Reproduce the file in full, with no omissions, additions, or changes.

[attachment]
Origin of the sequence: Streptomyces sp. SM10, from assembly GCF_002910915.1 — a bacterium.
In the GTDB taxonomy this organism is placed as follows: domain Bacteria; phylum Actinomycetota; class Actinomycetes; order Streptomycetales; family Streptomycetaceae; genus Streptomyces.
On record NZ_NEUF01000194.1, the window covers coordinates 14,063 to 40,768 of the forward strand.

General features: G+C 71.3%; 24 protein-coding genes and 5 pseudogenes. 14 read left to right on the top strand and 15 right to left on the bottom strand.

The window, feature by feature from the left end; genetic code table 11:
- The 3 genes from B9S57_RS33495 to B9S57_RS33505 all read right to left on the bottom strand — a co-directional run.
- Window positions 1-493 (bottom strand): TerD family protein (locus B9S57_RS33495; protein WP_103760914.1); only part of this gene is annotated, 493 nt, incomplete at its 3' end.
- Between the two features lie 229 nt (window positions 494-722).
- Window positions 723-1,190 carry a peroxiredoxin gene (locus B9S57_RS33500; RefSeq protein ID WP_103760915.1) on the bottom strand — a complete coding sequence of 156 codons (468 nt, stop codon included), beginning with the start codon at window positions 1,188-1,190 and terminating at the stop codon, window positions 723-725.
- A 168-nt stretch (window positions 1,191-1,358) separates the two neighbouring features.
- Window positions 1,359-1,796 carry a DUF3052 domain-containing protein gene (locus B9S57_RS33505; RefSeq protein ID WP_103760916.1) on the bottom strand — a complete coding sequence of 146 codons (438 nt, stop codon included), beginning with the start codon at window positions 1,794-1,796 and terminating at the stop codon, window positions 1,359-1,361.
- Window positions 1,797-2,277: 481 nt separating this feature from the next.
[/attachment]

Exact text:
Origin of the sequence: Streptomyces sp. SM10, from assembly GCF_002910915.1 — a bacterium.
In the GTDB taxonomy this organism is placed as follows: domain Bacteria; phylum Actinomycetota; class Actinomycetes; order Streptomycetales; family Streptomycetaceae; genus Streptomyces.
On record NZ_NEUF01000194.1, the window covers coordinates 14,063 to 40,768 of the forward strand.

General features: G+C 71.3%; 24 protein-coding genes and 5 pseudogenes. 14 read left to right on the top strand and 15 right to left on the bottom strand.

The window, feature by feature from the left end; genetic code table 11:
- The 3 genes from B9S57_RS33495 to B9S57_RS33505 all read right to left on the bottom strand — a co-directional run.
- Window positions 1-493 (bottom strand): TerD family protein (locus B9S57_RS33495; protein WP_103760914.1); only part of this gene is annotated, 493 nt, incomplete at its 3' end.
- Between the two features lie 229 nt (window positions 494-722).
- Window positions 723-1,190 carry a peroxiredoxin gene (locus B9S57_RS33500; RefSeq protein ID WP_103760915.1) on the bottom strand — a complete coding sequence of 156 codons (468 nt, stop codon included), beginning with the start codon at window positions 1,188-1,190 and terminating at the stop codon, window positions 723-725.
- A 168-nt stretch (window positions 1,191-1,358) separates the two neighbouring features.
- Window positions 1,359-1,796 carry a DUF3052 domain-containing protein gene (locus B9S57_RS33505; RefSeq protein ID WP_103760916.1) on the bottom strand — a complete coding sequence of 146 codons (438 nt, stop codon included), beginning with the start codon at window positions 1,794-1,796 and terminating at the stop codon, window positions 1,359-1,361.
- Window positions 1,797-2,277: 481 nt separating this feature from the next.